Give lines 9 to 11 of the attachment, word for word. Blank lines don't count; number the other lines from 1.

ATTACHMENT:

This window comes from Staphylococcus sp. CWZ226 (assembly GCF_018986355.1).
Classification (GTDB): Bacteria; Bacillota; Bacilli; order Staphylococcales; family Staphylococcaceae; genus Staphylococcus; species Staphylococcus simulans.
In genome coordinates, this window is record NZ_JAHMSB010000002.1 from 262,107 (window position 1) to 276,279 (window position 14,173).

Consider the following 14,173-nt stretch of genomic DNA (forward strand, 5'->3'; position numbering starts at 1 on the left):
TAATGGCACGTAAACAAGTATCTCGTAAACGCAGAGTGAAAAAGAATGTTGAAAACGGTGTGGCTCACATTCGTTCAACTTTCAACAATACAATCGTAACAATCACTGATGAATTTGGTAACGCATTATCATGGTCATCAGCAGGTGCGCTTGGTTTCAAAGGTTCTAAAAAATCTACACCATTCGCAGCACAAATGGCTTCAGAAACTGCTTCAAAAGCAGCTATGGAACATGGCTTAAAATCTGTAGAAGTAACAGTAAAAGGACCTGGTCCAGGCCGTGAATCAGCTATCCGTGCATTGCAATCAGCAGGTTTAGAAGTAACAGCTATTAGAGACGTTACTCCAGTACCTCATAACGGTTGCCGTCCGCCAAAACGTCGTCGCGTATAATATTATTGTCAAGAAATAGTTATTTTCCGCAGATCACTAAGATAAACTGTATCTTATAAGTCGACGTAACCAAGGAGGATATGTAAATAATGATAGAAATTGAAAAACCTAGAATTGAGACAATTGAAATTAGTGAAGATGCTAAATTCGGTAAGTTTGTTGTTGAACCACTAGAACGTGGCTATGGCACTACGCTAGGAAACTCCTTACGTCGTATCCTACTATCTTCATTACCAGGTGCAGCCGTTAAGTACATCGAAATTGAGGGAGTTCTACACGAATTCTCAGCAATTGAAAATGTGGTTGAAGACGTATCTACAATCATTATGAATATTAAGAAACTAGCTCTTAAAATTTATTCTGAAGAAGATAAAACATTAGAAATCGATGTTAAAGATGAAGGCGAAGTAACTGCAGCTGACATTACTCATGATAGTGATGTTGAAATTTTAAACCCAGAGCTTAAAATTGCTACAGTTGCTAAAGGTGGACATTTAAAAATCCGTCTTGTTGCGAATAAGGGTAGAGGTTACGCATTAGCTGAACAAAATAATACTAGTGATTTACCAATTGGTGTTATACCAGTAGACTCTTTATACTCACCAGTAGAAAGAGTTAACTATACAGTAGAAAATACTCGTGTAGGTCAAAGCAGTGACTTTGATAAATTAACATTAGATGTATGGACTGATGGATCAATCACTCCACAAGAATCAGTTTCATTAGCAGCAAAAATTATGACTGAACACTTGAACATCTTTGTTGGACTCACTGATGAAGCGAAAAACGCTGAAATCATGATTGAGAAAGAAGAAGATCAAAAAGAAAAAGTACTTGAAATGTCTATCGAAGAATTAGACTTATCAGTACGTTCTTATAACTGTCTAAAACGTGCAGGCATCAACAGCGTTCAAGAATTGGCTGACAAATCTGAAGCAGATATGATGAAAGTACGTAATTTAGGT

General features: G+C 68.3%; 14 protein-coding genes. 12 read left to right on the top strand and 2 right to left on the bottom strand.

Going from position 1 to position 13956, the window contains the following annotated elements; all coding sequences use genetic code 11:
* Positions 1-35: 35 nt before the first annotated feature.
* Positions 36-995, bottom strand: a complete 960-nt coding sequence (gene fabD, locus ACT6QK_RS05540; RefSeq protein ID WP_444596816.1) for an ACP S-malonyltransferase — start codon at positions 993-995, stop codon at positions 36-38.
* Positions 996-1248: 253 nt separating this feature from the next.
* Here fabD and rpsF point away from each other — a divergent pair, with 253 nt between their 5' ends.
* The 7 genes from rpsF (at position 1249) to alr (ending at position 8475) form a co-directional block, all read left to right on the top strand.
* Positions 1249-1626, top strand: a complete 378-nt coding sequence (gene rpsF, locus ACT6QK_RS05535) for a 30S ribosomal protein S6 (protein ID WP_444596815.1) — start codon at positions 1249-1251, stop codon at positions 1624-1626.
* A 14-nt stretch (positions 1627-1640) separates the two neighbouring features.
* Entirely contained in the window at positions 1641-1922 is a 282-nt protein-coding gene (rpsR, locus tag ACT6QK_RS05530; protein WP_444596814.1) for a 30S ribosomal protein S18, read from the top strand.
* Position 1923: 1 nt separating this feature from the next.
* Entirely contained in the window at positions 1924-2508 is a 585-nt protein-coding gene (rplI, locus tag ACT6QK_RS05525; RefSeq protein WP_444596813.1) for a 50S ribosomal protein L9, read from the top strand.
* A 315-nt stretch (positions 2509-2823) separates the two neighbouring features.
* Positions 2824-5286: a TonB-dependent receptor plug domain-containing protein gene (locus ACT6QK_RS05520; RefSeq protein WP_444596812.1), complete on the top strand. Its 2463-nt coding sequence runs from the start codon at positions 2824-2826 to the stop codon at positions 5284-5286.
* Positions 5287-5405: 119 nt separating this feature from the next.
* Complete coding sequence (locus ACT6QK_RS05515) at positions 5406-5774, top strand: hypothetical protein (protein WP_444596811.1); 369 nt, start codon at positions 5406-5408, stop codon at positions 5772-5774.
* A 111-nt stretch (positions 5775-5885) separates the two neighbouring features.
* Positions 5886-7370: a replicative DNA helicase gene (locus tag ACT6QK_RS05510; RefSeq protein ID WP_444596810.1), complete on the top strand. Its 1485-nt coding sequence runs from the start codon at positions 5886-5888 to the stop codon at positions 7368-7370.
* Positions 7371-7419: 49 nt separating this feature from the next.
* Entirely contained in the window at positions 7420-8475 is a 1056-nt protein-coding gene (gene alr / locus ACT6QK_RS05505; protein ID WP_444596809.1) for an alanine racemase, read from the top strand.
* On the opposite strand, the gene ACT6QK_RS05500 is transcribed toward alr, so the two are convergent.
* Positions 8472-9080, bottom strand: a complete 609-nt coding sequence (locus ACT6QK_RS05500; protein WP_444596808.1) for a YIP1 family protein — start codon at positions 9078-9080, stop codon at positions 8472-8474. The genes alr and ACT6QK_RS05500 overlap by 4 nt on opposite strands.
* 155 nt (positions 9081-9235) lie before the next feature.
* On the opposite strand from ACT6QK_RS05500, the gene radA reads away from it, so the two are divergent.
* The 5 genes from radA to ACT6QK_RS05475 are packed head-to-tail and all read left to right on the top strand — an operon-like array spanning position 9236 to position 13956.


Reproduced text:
* Positions 36-995, bottom strand: a complete 960-nt coding sequence (gene fabD, locus ACT6QK_RS05540; RefSeq protein ID WP_444596816.1) for an ACP S-malonyltransferase — start codon at positions 993-995, stop codon at positions 36-38.
* Positions 996-1248: 253 nt separating this feature from the next.
* Here fabD and rpsF point away from each other — a divergent pair, with 253 nt between their 5' ends.